By Jamaine Krige

Zimbabwean journalist Veneranda Langa is passionate about parliamentary reporting. Langa came first at the Zimbabwe Journalism awards on the African Charter on Democracy, Elections and Governance for her story “Zim missed ACDEG opportunity to promote human rights”.


Q. How did you become a journalist?


My journalism career started in 2010 when I joined NewsDay as their parliamentary journalist. I used to work for the Parliament of Zimbabwe as a Hansard reporter, so it was easy for me to change my career to journalism.

The NewsDay editors felt that I would make an effective parliamentary journalist because I understood policymaking processes very well as parliamentary procedure. They were right because ever since I joined the media field in 2010, I strongly feel that I’ve done very well in the parliamentary debate, although I have also written several stories and features on gender issues, finance, business, and mining.


I have won three mining journalism awards. So, I basically can also say that I am an all-rounder and can write about anything if I understand the subject well.


Q. What drew you to parliamentary reporting?

Well, parliamentary reporting is my speciality. I enjoy reporting on parliament issues because I get exciting news there. It gives me a lot of relevance as a journalist as I scrutinise the policymaking processes in Zimbabwe.

I get to report about new pieces of legislation and their implications on the people of Zimbabwe. What I enjoy most about parliamentary reporting is that I get to expose the behaviour of MPs. Because you find that there are employees that are very vocal and they contribute to debate meaningfully and then they are those employees that just come to parliament, they attend, but they are just there to warm benches and have never contributed anything for the whole five-year term as MPs. So, I like exposing such legislators.


I like writing about policy issues because I believe that through stories that I write, I can also contribute to ensuring that there is transparency and accountability in the country. I also think that the parliament bit is challenging because I get to report on different issues, the national budget and its implications, health issues, education, environment, politics, and the several different issues that are discussed in Parliament.


Q. What does winning the Zimbabwe Journalism Awards on the African Charter on Democracy, Elections, and Governance first prize mean to you?


Winning the Zimbabwe African Charter on Democracy, Elections and Governance, which is called ACDEC Awards, that was sponsored by ActionAid Zimbabwe, means a lot to me because as a journalist, it means that I was effective in publicising an important African Union policy.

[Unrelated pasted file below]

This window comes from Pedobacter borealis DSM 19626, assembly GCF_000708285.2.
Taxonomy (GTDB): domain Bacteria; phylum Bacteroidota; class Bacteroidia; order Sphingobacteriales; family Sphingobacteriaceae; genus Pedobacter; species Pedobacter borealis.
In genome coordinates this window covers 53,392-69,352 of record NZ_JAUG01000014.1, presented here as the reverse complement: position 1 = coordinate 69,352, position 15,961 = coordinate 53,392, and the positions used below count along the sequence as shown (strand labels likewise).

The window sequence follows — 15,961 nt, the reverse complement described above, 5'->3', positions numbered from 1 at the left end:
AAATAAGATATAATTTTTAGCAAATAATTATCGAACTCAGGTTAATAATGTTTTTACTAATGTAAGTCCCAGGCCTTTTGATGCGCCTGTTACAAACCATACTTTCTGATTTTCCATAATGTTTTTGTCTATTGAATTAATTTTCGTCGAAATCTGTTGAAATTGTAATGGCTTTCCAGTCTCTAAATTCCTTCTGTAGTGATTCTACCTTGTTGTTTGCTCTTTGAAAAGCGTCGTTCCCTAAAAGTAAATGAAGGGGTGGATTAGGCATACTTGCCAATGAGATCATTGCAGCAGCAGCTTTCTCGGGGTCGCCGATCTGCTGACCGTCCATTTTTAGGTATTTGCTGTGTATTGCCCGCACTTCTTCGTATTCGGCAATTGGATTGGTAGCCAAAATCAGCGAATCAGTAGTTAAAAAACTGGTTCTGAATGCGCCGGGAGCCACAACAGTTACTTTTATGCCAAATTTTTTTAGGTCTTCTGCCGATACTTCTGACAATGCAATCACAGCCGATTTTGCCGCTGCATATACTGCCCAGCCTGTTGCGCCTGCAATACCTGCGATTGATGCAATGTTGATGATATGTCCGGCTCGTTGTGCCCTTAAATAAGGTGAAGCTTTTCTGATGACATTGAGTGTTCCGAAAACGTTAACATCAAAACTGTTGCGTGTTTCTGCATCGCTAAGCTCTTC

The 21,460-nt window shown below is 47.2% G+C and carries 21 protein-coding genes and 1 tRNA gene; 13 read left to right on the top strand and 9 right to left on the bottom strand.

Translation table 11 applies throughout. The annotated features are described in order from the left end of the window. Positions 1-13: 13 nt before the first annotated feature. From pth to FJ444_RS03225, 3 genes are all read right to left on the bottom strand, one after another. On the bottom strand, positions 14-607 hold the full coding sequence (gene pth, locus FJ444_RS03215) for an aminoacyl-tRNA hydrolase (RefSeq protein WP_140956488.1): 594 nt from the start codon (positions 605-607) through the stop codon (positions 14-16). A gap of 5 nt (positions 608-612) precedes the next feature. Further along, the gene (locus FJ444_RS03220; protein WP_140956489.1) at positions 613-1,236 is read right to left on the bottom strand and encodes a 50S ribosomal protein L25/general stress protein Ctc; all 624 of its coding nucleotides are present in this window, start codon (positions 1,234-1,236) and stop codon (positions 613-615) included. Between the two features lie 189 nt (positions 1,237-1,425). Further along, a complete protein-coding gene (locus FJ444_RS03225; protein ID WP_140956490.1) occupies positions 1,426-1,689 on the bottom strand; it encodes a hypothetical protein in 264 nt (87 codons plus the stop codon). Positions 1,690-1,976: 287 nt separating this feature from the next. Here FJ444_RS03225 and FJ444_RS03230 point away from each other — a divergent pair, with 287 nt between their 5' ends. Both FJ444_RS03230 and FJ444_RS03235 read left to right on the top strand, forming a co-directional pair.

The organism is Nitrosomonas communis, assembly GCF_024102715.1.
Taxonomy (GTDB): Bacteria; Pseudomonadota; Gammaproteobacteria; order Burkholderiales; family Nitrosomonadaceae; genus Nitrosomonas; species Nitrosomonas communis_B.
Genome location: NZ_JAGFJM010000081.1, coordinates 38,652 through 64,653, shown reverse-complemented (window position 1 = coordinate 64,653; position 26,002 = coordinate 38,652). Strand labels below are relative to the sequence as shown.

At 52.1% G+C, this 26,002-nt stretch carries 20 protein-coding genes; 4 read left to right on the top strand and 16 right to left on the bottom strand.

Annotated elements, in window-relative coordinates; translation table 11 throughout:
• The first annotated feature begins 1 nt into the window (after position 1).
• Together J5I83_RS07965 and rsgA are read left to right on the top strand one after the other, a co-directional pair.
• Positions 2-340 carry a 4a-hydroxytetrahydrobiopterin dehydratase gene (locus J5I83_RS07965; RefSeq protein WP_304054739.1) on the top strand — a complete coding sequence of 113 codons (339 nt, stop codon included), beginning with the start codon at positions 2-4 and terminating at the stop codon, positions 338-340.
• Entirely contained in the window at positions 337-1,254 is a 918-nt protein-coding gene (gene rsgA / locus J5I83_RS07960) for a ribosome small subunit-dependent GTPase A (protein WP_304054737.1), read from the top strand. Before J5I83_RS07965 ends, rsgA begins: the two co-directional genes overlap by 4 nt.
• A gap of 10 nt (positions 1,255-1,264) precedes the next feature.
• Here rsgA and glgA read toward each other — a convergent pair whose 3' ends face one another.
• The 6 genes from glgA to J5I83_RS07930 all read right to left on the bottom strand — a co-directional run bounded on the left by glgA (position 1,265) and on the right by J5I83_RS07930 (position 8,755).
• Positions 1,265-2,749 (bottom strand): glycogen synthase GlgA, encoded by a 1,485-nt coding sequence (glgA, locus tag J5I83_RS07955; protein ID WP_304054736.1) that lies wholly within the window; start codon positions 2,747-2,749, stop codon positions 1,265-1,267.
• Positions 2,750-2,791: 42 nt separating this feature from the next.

So, for me, as an African journalist, I see this charter as a very progressive instrument and if implemented by African states, I think that will achieve the Africa that we want, an Africa that is developmental and can effectively use its natural resources to bring about development and to eradicate poverty in the continent. It is also a beautiful chapter to me in that it gives checks and balances to member states to ensure that they promote democracy, good governance, and free and fair elections that bring about legitimacy to governments.


I write a lot about corruption and how it does not develop Africa and Zimbabwe, in particular. And this is one of the issues that is actually covered in ACDEC. ACDEC emphasises on principles of promoting human rights, promoting media freedoms, promoting the freedom to assemble gender rights, all rights, and several other rights such as socio-economic, political, and environmental rights.


Q. What stories should African journalists be reporting?

In my opinion, the stories that really matter for Africa are those that promote development. I think we should also tell positive stories about Africa, our rich culture and customs, the success stories of African men and women that have done exceptionally good things but are rarely talked about in the media. We don’t publicise them a lot.

However, even though we should write positive things, I also feel that you must also be able to expose the things that are making some countries in Africa to become failed states. If we do not expose the effective nature of some of our leaders that pillage our natural resources and engage in corruption, then I think that as journalists we will lose relevance.


So, we should expose corruption, we must demand transparency and accountability in resource allocation and in the use of public funds. But we must also do it in a manner that promotes peacebuilding.


Q. Why, despite all the challenges in the profession, do you stay in journalism?

For me, journalism is a calling. It’s difficult, but one must continue. One has to keep treading on and expose corruption. People always say: “Once a journalist, always a journalist”.

Personally, I have now ventured into public policy and development management even as I am a journalist. So if in the future I leave full-time journalism, I still think that I will continue to write as a columnist because journalism is very very addictive.


One finds purpose if they disseminate information that brings about positive change. And yes, journalists are arrested for exposing corrupt leaders and other powerful individuals. Some journalists have even been killed. It’s a difficult field especially for female journalists like me but we still need people that will disseminate information.


We still need people that will write you know that will broadcast. So, it means that we’ll have to be brave enough to stay in the profession. And maybe one day there will be a free press.


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